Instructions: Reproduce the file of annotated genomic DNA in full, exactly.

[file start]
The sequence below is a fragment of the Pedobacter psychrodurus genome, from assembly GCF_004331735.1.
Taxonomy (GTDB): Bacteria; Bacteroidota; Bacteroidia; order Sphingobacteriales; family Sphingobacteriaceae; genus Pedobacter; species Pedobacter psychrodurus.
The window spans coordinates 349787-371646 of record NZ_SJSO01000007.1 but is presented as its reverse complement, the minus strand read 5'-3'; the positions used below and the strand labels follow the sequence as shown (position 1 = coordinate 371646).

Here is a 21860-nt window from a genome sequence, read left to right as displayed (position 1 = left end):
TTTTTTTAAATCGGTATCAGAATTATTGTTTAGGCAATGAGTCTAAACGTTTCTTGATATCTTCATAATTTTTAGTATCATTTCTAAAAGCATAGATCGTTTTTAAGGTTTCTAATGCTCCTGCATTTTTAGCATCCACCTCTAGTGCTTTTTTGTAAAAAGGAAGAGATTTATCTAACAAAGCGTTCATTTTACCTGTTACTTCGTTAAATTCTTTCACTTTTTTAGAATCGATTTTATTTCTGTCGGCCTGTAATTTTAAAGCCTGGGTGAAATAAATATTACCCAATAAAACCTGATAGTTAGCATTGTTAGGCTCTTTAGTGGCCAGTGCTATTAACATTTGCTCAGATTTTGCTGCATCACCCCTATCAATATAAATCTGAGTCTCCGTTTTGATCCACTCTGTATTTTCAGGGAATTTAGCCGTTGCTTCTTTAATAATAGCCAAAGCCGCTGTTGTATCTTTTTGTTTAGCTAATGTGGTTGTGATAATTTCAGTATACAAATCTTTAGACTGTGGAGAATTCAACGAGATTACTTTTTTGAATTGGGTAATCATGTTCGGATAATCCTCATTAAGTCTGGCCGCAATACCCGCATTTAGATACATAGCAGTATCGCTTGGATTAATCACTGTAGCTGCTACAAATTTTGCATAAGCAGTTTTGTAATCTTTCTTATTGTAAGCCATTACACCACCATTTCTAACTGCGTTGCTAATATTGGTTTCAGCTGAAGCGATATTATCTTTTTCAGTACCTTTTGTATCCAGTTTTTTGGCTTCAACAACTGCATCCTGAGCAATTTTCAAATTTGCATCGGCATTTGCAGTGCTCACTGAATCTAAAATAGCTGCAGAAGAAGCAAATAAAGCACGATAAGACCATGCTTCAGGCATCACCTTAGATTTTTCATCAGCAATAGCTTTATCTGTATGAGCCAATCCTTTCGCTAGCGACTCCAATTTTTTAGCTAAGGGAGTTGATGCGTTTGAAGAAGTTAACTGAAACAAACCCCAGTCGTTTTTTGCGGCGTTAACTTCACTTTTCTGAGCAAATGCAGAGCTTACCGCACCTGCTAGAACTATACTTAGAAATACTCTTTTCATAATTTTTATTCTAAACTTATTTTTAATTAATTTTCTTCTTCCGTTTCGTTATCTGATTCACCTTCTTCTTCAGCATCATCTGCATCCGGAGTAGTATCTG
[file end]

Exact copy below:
The sequence below is a fragment of the Pedobacter psychrodurus genome, from assembly GCF_004331735.1.
Taxonomy (GTDB): Bacteria; Bacteroidota; Bacteroidia; order Sphingobacteriales; family Sphingobacteriaceae; genus Pedobacter; species Pedobacter psychrodurus.
The window spans coordinates 349787-371646 of record NZ_SJSO01000007.1 but is presented as its reverse complement, the minus strand read 5'-3'; the positions used below and the strand labels follow the sequence as shown (position 1 = coordinate 371646).

Here is a 21860-nt window from a genome sequence, read left to right as displayed (position 1 = left end):
TTTTTTTAAATCGGTATCAGAATTATTGTTTAGGCAATGAGTCTAAACGTTTCTTGATATCTTCATAATTTTTAGTATCATTTCTAAAAGCATAGATCGTTTTTAAGGTTTCTAATGCTCCTGCATTTTTAGCATCCACCTCTAGTGCTTTTTTGTAAAAAGGAAGAGATTTATCTAACAAAGCGTTCATTTTACCTGTTACTTCGTTAAATTCTTTCACTTTTTTAGAATCGATTTTATTTCTGTCGGCCTGTAATTTTAAAGCCTGGGTGAAATAAATATTACCCAATAAAACCTGATAGTTAGCATTGTTAGGCTCTTTAGTGGCCAGTGCTATTAACATTTGCTCAGATTTTGCTGCATCACCCCTATCAATATAAATCTGAGTCTCCGTTTTGATCCACTCTGTATTTTCAGGGAATTTAGCCGTTGCTTCTTTAATAATAGCCAAAGCCGCTGTTGTATCTTTTTGTTTAGCTAATGTGGTTGTGATAATTTCAGTATACAAATCTTTAGACTGTGGAGAATTCAACGAGATTACTTTTTTGAATTGGGTAATCATGTTCGGATAATCCTCATTAAGTCTGGCCGCAATACCCGCATTTAGATACATAGCAGTATCGCTTGGATTAATCACTGTAGCTGCTACAAATTTTGCATAAGCAGTTTTGTAATCTTTCTTATTGTAAGCCATTACACCACCATTTCTAACTGCGTTGCTAATATTGGTTTCAGCTGAAGCGATATTATCTTTTTCAGTACCTTTTGTATCCAGTTTTTTGGCTTCAACAACTGCATCCTGAGCAATTTTCAAATTTGCATCGGCATTTGCAGTGCTCACTGAATCTAAAATAGCTGCAGAAGAAGCAAATAAAGCACGATAAGACCATGCTTCAGGCATCACCTTAGATTTTTCATCAGCAATAGCTTTATCTGTATGAGCCAATCCTTTCGCTAGCGACTCCAATTTTTTAGCTAAGGGAGTTGATGCGTTTGAAGAAGTTAACTGAAACAAACCCCAGTCGTTTTTTGCGGCGTTAACTTCACTTTTCTGAGCAAATGCAGAGCTTACCGCACCTGCTAGAACTATACTTAGAAATACTCTTTTCATAATTTTTATTCTAAACTTATTTTTAATTAATTTTCTTCTTCCGTTTCGTTATCTGATTCACCTTCTTCTTCAGCATCATCTGCATCCGGAGTAGTATCTG